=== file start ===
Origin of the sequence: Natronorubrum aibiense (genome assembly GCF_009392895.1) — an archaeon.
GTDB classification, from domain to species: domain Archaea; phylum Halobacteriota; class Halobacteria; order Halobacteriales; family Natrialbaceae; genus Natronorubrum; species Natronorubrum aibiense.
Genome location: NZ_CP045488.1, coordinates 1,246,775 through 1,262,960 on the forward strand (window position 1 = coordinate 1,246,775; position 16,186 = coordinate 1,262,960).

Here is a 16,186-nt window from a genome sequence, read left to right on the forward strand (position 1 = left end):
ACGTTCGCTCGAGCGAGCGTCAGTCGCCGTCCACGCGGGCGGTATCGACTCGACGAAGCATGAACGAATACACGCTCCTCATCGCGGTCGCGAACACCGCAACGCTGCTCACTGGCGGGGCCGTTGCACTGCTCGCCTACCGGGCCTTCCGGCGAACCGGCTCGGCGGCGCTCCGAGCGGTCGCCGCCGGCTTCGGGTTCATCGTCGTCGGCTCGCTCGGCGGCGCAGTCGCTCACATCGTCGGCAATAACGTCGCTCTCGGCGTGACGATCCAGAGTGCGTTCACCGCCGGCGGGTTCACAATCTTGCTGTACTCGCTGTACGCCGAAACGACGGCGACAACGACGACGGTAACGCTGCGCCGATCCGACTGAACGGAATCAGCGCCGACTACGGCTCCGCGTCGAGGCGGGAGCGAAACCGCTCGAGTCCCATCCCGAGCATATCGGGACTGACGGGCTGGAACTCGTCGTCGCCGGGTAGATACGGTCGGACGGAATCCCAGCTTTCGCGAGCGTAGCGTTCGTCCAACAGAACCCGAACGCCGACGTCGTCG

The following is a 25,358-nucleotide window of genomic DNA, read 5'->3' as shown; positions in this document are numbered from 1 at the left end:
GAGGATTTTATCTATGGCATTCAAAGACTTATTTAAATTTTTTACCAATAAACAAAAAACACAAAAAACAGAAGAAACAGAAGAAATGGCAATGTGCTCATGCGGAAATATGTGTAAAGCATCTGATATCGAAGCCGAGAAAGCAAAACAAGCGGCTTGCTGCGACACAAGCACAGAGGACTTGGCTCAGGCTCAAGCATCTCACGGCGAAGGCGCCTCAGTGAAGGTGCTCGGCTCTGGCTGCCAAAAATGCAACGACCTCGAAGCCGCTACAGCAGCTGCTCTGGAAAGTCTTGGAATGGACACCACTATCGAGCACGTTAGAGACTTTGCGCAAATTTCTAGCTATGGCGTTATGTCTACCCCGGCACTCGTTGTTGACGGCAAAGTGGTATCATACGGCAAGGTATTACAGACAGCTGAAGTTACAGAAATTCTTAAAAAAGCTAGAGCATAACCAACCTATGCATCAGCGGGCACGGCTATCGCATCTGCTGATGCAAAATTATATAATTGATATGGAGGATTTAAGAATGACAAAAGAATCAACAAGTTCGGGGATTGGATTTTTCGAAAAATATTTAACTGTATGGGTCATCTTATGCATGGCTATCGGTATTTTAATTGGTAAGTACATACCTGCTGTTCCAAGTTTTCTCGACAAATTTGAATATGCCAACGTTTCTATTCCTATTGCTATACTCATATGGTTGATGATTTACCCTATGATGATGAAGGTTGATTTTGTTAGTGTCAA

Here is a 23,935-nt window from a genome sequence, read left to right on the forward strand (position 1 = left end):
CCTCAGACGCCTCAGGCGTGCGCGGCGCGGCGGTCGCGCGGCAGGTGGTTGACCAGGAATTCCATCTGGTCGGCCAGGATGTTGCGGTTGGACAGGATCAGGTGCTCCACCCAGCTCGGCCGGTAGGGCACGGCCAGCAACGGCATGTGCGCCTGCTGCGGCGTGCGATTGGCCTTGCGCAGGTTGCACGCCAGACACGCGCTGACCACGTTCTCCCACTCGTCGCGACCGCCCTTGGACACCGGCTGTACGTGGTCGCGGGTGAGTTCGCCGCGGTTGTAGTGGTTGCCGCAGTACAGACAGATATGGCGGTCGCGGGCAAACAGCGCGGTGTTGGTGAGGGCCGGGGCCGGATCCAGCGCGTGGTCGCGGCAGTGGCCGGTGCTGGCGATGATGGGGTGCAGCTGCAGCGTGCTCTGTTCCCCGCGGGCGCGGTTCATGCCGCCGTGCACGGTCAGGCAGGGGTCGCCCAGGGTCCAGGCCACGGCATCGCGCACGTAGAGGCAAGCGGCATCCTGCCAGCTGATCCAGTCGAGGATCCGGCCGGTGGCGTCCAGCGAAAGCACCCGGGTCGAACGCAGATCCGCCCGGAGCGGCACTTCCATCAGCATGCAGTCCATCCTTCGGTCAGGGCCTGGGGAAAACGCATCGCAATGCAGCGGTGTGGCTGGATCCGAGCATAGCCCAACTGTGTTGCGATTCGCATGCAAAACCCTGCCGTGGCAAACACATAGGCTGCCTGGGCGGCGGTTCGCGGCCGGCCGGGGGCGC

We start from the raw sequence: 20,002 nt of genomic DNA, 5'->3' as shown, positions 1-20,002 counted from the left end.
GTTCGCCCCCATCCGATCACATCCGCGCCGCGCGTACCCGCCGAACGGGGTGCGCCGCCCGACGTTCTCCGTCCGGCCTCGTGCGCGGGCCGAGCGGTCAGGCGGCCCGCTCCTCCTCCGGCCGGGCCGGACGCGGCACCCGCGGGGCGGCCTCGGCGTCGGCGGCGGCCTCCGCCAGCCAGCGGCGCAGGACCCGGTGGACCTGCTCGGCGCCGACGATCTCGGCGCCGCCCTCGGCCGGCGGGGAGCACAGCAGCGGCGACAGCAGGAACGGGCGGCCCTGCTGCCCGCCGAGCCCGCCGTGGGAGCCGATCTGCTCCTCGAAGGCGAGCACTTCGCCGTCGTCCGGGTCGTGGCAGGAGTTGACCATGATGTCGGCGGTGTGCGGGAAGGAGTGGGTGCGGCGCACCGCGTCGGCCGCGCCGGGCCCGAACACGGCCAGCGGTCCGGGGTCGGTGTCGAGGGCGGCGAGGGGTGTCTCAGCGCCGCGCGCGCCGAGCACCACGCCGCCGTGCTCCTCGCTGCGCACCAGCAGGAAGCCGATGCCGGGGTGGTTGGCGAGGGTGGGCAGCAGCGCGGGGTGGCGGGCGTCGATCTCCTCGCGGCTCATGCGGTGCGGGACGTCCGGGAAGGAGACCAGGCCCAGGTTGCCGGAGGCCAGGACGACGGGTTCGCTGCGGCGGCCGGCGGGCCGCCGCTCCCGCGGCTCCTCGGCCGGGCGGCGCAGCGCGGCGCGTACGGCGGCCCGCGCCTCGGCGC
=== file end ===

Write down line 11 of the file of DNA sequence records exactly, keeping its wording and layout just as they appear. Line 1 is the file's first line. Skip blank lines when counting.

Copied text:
GTTCGCCCCCATCCGATCACATCCGCGCCGCGCGTACCCGCCGAACGGGGTGCGCCGCCCGACGTTCTCCGTCCGGCCTCGTGCGCGGGCCGAGCGGTCAGGCGGCCCGCTCCTCCTCCGGCCGGGCCGGACGCGGCACCCGCGGGGCGGCCTCGGCGTCGGCGGCGGCCTCCGCCAGCCAGCGGCGCAGGACCCGGTGGACCTGCTCGGCGCCGACGATCTCGGCGCCGCCCTCGGCCGGCGGGGAGCACAGCAGCGGCGACAGCAGGAACGGGCGGCCCTGCTGCCCGCCGAGCCCGCCGTGGGAGCCGATCTGCTCCTCGAAGGCGAGCACTTCGCCGTCGTCCGGGTCGTGGCAGGAGTTGACCATGATGTCGGCGGTGTGCGGGAAGGAGTGGGTGCGGCGCACCGCGTCGGCCGCGCCGGGCCCGAACACGGCCAGCGGTCCGGGGTCGGTGTCGAGGGCGGCGAGGGGTGTCTCAGCGCCGCGCGCGCCGAGCACCACGCCGCCGTGCTCCTCGCTGCGCACCAGCAGGAAGCCGATGCCGGGGTGGTTGGCGAGGGTGGGCAGCAGCGCGGGGTGGCGGGCGTCGATCTCCTCGCGGCTCATGCGGTGCGGGACGTCCGGGAAGGAGACCAGGCCCAGGTTGCCGGAGGCCAGGACGACGGGTTCGCTGCGGCGGCCGGCGGGCCGCCGCTCCCGCGGCTCCTCGGCCGGGCGGCGCAGCGCGGCGCGTACGGCGGCCCGCGCCTCGGCGC